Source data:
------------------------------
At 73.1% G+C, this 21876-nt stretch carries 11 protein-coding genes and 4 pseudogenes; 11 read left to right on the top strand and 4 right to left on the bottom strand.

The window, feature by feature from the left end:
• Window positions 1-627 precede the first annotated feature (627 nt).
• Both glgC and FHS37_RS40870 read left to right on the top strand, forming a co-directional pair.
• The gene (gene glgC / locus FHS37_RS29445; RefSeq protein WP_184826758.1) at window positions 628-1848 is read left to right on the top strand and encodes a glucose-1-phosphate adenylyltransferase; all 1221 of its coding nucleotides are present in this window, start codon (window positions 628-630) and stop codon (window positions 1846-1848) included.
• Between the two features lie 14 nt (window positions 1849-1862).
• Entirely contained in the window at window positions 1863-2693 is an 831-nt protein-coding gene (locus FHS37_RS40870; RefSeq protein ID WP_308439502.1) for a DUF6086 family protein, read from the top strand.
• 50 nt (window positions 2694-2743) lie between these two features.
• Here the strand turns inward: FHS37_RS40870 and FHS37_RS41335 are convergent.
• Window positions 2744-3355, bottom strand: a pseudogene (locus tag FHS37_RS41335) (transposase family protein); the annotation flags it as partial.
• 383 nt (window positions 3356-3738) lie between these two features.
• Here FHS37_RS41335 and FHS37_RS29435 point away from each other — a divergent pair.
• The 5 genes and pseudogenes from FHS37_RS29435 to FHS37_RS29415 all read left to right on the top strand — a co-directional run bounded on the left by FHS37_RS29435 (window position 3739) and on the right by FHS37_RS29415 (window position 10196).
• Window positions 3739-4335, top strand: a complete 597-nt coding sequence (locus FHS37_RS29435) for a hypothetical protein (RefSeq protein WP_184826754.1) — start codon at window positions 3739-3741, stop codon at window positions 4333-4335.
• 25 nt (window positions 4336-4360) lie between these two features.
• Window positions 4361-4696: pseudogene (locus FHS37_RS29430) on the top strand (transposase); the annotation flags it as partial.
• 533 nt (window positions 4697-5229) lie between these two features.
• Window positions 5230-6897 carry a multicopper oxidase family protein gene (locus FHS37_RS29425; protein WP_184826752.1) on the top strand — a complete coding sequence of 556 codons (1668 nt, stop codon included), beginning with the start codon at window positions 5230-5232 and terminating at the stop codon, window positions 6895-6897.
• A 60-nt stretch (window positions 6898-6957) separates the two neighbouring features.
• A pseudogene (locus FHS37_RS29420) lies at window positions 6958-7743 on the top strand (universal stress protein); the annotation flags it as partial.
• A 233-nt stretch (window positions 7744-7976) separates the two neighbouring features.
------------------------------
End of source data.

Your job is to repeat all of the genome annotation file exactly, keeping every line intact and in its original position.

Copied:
At 73.1% G+C, this 21876-nt stretch carries 11 protein-coding genes and 4 pseudogenes; 11 read left to right on the top strand and 4 right to left on the bottom strand.

The window, feature by feature from the left end:
• Window positions 1-627 precede the first annotated feature (627 nt).
• Both glgC and FHS37_RS40870 read left to right on the top strand, forming a co-directional pair.
• The gene (gene glgC / locus FHS37_RS29445; RefSeq protein WP_184826758.1) at window positions 628-1848 is read left to right on the top strand and encodes a glucose-1-phosphate adenylyltransferase; all 1221 of its coding nucleotides are present in this window, start codon (window positions 628-630) and stop codon (window positions 1846-1848) included.
• Between the two features lie 14 nt (window positions 1849-1862).
• Entirely contained in the window at window positions 1863-2693 is an 831-nt protein-coding gene (locus FHS37_RS40870; RefSeq protein ID WP_308439502.1) for a DUF6086 family protein, read from the top strand.
• 50 nt (window positions 2694-2743) lie between these two features.
• Here the strand turns inward: FHS37_RS40870 and FHS37_RS41335 are convergent.
• Window positions 2744-3355, bottom strand: a pseudogene (locus tag FHS37_RS41335) (transposase family protein); the annotation flags it as partial.
• 383 nt (window positions 3356-3738) lie between these two features.
• Here FHS37_RS41335 and FHS37_RS29435 point away from each other — a divergent pair.
• The 5 genes and pseudogenes from FHS37_RS29435 to FHS37_RS29415 all read left to right on the top strand — a co-directional run bounded on the left by FHS37_RS29435 (window position 3739) and on the right by FHS37_RS29415 (window position 10196).
• Window positions 3739-4335, top strand: a complete 597-nt coding sequence (locus FHS37_RS29435) for a hypothetical protein (RefSeq protein WP_184826754.1) — start codon at window positions 3739-3741, stop codon at window positions 4333-4335.
• 25 nt (window positions 4336-4360) lie between these two features.
• Window positions 4361-4696: pseudogene (locus FHS37_RS29430) on the top strand (transposase); the annotation flags it as partial.
• 533 nt (window positions 4697-5229) lie between these two features.
• Window positions 5230-6897 carry a multicopper oxidase family protein gene (locus FHS37_RS29425; protein WP_184826752.1) on the top strand — a complete coding sequence of 556 codons (1668 nt, stop codon included), beginning with the start codon at window positions 5230-5232 and terminating at the stop codon, window positions 6895-6897.
• A 60-nt stretch (window positions 6898-6957) separates the two neighbouring features.
• A pseudogene (locus FHS37_RS29420) lies at window positions 6958-7743 on the top strand (universal stress protein); the annotation flags it as partial.
• A 233-nt stretch (window positions 7744-7976) separates the two neighbouring features.